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    Lots of advice and all of it is good, each in its own way. Find what works for you. My opinion by and large right now would be to stay riding out on the road. Save the gym or a trainer for the off season since we're only a few months away from that anyway, depending where you live. You can research a bit more about threshold training and maybe get a HRM and indoor trainer etc during that time (maybe sooner) and very importantly stay training over late fall and winter so you hit the ground running next April and the improvements would probably surprise you.

    My advice is to aim most rides at 95-100 rpms on an average, but that's speaking really generally, because I dont know anything about your fitness, the course you ride, the distance, how often. But at any rate, I'd lean towards riding a little higher cadence on average as the higher priority and let the actual riding speed averages and distance grow over time. Every once and a while yes, see if you can push the same cadence through a higher gear and resulting higher speed, and then eventually make that the norm, etc. This will build a base. Having just started cyclign (effectively anyway) you'll need hours in the saddle and miles under the belt to build an aerobic base and general fitness a bit -imho- before then taking it to the next level. Maybe you are there now, but it doesnt sound like it yet to me.

    If and when you find or feel you are not improving, its a function of hitting a plateau, meaning you need to push the training harder. At some point this becomes hard to feel only subjectively and you need the support of a HRM or some other additional training device to guide your workouts, periodize training, help you plan and monitor intervals etc. This is where sillyoldtwit is coming from.
     
  15. Albert 50

    Albert 50 New Member

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    Sorry SOT, I wasn’t trying to rile you up, it is my opinion that a relatively new rider needs to first get some good base fitness with plenty of ks, in say 6/12 months, under all sorts of conditions before settling into a hard core structured training regime. As you have pointed out you rode for at least 5 years prior to structuring your training & so from this good base you have now got an obviously good schedule in place. Please reread in context with regards my “over the top” remark, clearly I stated for a new rider as the OP is.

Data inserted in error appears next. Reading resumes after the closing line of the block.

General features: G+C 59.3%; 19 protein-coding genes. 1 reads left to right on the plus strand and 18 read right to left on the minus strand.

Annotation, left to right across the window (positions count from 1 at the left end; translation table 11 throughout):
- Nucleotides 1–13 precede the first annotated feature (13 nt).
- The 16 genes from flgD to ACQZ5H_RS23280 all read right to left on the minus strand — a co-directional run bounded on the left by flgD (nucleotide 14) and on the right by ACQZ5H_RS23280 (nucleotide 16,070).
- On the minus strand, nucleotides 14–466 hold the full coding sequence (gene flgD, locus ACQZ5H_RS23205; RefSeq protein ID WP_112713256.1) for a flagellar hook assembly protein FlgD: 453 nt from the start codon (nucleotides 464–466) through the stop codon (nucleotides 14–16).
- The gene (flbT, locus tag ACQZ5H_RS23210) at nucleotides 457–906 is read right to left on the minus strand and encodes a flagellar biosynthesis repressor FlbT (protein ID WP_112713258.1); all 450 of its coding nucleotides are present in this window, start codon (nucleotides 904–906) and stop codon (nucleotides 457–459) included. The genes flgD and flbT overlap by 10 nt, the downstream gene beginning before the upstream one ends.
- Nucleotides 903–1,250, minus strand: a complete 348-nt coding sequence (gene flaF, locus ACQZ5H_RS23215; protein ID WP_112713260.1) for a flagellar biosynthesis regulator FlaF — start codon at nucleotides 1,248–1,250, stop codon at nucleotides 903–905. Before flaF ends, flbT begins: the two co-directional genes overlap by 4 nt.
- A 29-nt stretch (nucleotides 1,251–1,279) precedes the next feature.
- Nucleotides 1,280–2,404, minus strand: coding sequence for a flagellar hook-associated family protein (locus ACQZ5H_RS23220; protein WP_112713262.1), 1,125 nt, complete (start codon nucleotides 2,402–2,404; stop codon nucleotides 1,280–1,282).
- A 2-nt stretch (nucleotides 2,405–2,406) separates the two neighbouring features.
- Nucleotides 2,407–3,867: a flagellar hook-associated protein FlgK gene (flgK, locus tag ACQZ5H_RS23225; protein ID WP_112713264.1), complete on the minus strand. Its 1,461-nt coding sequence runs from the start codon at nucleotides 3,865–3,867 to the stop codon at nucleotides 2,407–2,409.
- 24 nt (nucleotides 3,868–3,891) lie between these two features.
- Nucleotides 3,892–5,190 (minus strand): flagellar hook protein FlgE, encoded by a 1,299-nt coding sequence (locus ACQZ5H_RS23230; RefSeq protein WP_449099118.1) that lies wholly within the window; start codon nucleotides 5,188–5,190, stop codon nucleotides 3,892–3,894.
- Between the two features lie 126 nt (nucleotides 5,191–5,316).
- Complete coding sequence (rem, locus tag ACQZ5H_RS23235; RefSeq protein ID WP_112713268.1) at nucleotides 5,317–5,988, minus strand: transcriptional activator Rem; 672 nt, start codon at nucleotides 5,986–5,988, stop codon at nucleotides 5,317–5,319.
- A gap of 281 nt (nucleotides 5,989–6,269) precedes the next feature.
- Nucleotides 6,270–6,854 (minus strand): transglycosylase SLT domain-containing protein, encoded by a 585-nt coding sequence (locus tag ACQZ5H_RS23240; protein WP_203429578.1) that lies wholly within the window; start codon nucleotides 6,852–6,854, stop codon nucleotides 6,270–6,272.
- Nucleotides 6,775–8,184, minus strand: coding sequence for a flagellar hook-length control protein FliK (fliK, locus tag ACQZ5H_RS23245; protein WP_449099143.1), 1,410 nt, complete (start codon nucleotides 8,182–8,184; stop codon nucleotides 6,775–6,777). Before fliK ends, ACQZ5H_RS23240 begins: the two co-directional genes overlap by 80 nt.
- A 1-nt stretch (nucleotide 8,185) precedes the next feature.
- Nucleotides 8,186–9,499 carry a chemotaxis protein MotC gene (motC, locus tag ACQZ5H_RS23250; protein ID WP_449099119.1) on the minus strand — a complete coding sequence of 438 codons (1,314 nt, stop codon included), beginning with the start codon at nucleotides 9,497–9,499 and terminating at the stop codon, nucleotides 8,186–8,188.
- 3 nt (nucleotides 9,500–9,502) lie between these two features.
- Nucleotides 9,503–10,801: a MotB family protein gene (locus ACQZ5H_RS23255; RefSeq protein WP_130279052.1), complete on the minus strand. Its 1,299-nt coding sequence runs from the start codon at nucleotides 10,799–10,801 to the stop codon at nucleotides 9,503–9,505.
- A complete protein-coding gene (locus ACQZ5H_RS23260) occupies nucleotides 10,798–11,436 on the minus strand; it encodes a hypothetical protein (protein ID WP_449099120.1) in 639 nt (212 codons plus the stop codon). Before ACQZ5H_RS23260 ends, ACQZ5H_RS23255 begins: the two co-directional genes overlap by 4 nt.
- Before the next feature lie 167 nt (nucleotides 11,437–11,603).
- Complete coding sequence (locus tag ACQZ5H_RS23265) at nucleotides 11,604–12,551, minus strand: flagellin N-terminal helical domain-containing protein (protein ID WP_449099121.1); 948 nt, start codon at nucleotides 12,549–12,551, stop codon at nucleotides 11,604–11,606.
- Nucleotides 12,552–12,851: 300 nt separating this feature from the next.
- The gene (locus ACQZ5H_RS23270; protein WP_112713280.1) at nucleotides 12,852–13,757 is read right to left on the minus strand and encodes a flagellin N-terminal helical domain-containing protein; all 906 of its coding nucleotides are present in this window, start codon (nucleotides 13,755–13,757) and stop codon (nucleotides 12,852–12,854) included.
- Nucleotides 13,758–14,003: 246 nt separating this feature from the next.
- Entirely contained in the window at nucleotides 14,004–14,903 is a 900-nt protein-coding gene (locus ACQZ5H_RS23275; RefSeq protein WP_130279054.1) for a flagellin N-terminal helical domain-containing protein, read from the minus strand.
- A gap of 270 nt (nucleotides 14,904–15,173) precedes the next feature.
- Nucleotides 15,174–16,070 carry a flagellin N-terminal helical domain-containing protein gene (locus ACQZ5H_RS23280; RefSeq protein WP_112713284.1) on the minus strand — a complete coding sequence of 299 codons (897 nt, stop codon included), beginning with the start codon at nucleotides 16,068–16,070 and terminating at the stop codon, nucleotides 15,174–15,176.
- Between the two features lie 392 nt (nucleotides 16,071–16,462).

Double sorry regarding my ignorance re power meters, I will do some research to inform myself before I “put foot in mouth” again with reference to them. (I’ve never seen one or been to a gym btw)

    Please find some of my piffle & inform me of it so I can learn by my mistakes:D

    BTW I’m a very unstructured rec rider, ad hock would be a good description, now that I’ve ridden 25k klms in 4 years maybe it is time for me to take some of RDs good advice
     
  16. Catch_Me

    Catch_Me New Member

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    My advice would be to be patient and do more practice on hills. As your strengh builds, it'll become easier. Also you could try getting up off the seat to accelerate more.
     
  17. vuce

    vuce New Member

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    a few more advices...

    one thing that definitely shows big improvement over short period of time are force intervals... low cadence (40-50), big gear, on not-so-steep climb.

    the other type of intervals boost your aerobic power, and are basically what other mentioned. Long intervals (20, 30 min), at heart rate well below your LT.
     
  18. dm69

    dm69 New Member

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    +1...the only secret is power and weight. You want more power and less weight.

    Once you are respectable in both of those area's it gets more complicated ie. position, cadence, pacing.
     
  19. mikesbytes

    mikesbytes New Member

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    +2 It's largely about power to weight ratio. The laws of physics apply.

    Theres lots of advice on how to improve power (strength). I commute to work and take the opportunity to push it on the uphills.
     
  20. GrooveSlave

    GrooveSlave New Member

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    I think it's worth noting that group rides and hills ARE interval training for a new rider. :eek: